Imagination is one of God’s greatest gifts. Imagine what life would be like without it (sorry).

Just think. Robert Adler imagined not having to get up from the couch to change the television channel. Viola, the remote control.

But seriously, you name it. If it exists, someone imagined it. Leif Enger’s surprising, glorious novel, “Peace Like a River,” “Star Wars,” the Internet, the artificial heart, my mom’s rose garden in the middle of a concrete jungle.

Imagination is also what infuses faith. As a matter of fact, faith would not be possible without God’s gift of imagination. By imagination I don’t mean only dreaming up Easter Bunnies. That’s only the starting place. I mean seeing something real that is not yet there–or is not there on the surface of things.

For example, some see the cross only as so much misused lumber or–today–mere jewelry. But Jesus imagined it as the ultimate instrument of healing. His death and resurrection made it so. Our God-given imaginations then let us see into the past as Jesus hung on that cross and at the same time gaze into the future as Jesus welcomes us back to the Garden.

This is the kind of imagination that thrilled atheist C. S. Lewis and made him see that “Nearly all that I loved I believed to be imaginary; nearly all that I believed to be real I thought grim and meaningless.” He read books, like George MacDonald’s fantasy, “Phantastes,” and found faith and Christ buried in the poetry and prose. His imagination was the tool God used to dig out those truths. Later, moving from atheism to belief in Christ, Lewis said his new faith came from having his imagination baptized. We know the end of that story. Lewis then used his baptized imagination to write stories that helped thousands believe in a God who came down into a weedy, overgrown garden to bring it back to its original state. Without an imagination Lewis, and you and I, would never believe.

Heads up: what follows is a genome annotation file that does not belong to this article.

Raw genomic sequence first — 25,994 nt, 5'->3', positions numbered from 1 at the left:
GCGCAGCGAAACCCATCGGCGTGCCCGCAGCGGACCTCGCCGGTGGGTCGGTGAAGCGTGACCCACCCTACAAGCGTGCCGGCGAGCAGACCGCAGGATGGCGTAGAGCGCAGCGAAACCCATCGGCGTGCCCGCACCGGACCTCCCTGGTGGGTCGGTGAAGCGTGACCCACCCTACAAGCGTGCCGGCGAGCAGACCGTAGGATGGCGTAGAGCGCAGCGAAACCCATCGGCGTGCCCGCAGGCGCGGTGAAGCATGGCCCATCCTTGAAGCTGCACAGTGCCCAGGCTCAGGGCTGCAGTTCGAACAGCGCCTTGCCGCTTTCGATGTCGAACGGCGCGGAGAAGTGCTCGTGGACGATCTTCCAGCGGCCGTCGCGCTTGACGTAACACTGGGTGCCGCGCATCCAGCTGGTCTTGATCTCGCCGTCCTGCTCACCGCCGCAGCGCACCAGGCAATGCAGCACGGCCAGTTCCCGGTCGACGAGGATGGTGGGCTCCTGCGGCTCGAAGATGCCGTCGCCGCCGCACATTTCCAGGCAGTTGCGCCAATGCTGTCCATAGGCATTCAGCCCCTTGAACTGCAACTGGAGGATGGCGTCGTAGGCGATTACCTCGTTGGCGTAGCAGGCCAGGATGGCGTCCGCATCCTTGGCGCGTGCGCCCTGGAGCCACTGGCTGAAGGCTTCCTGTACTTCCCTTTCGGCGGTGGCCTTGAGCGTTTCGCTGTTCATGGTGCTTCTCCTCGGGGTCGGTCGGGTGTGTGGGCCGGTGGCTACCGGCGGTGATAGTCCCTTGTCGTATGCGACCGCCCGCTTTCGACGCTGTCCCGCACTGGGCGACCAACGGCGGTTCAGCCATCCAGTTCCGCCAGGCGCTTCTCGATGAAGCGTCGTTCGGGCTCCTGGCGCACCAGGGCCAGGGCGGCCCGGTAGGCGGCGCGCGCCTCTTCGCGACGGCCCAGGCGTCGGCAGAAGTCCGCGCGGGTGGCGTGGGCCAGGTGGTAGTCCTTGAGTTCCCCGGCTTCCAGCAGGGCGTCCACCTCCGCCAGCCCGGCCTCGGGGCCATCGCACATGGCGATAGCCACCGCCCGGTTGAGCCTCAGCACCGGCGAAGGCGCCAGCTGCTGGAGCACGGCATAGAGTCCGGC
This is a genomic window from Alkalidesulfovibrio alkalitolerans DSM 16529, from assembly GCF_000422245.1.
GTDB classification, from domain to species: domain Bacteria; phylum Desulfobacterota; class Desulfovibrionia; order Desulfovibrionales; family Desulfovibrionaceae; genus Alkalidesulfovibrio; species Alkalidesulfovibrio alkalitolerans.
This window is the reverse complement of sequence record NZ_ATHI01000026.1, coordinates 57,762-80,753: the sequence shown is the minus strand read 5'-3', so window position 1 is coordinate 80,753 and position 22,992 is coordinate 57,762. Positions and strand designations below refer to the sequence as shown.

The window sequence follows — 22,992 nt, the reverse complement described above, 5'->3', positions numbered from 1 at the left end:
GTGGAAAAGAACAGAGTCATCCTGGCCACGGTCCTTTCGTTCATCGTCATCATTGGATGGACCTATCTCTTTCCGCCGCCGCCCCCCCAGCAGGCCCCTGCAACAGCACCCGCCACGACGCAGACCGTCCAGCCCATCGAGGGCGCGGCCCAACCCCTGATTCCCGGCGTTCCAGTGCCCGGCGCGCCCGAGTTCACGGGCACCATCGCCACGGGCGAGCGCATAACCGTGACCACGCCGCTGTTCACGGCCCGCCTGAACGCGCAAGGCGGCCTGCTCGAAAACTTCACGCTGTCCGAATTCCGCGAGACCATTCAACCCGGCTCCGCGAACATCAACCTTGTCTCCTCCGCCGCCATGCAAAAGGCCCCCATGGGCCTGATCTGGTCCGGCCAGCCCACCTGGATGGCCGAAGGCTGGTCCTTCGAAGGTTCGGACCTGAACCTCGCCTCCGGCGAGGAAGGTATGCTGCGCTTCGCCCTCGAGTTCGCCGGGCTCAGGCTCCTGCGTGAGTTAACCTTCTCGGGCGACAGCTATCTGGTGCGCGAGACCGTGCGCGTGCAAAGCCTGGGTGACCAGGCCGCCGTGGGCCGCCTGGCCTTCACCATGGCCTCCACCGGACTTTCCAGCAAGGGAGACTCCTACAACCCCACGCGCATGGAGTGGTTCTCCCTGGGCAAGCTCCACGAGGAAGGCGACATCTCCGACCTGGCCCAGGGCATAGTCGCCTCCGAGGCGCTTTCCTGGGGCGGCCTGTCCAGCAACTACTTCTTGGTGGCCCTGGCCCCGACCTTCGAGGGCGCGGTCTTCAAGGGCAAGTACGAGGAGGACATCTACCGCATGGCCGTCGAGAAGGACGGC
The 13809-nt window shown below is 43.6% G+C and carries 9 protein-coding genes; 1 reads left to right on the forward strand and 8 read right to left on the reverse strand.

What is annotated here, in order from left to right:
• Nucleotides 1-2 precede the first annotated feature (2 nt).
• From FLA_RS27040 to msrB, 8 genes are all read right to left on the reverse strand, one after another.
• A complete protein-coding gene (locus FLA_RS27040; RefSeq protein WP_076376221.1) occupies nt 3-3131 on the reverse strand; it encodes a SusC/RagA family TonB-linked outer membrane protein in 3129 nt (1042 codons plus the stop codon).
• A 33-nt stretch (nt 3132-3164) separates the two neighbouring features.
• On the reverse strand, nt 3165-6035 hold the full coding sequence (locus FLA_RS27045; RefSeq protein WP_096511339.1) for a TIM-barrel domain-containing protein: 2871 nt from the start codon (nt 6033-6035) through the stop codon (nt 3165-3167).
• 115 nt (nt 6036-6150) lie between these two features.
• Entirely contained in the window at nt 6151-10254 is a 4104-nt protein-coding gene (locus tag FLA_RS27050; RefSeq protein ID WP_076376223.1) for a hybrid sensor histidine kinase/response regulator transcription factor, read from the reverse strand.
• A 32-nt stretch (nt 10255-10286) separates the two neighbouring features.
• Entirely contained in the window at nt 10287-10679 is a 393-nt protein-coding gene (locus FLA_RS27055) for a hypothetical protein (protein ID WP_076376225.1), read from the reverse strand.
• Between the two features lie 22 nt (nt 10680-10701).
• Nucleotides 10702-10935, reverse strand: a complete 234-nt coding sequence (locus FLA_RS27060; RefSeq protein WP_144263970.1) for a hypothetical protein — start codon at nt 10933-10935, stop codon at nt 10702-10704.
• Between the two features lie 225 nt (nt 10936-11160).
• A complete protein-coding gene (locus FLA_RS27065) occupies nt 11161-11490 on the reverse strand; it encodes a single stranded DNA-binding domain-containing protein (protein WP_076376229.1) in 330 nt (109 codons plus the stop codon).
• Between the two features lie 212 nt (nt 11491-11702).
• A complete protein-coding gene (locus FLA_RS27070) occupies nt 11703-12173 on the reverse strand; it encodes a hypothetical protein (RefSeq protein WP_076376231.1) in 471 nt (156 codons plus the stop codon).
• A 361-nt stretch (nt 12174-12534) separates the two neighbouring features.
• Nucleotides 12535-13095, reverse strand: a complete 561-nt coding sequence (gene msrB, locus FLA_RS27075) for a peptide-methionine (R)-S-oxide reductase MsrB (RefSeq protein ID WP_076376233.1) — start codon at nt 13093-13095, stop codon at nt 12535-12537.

Traditionally Lent is about fasting, giving up for a time what we think we have to help us yearn for and realize what we don’t yet believe we really do have. This Lent let God baptize your imagination. As Crystal Lewis sings, let God give you “beauty for ashes, strength for fear, gladness for mourning, peace for despair.”

God can and will show you the truth that he has planted beautiful roses even among the harsh, concrete reality of day-to-day life. As Paul said, God can do far more than we can hope or imagine.

So, what was that piece of the Garden, stuck under our fingernails, we took with us from Eden that day? Our ability to imagine what it once was and what it one day will be. And no matter what my mom’s pastor said, I can still imagine mom in the Garden–sleeves rolled up, dirt smeared face, smile a mile wide, pruning back a red rose. One day I’ll join her, I imagine.

Eugene C. Scott writes the Wednesday Neighborhood Cafe blog.  If you’re reading this on Facebook and you’d like to join the conversation, click here. www.bibleconversation.com. Eugene co-pastors The Neighborhood Church in Littleton, CO

Beginning on March 13–the Sunday following Ash Wednesday–we will begin a Lenten series titled “Embrace: Discover, Desire . . . Jesus” at The Neighborhood Church.  During worship we will explore those things of God we can embrace and add to our lives as a response of love to Jesus.  These worship gatherings will also include hands-on opportunities to practice these things God asks us to add to our lives.  Join us.  See tnc3.org for worship times.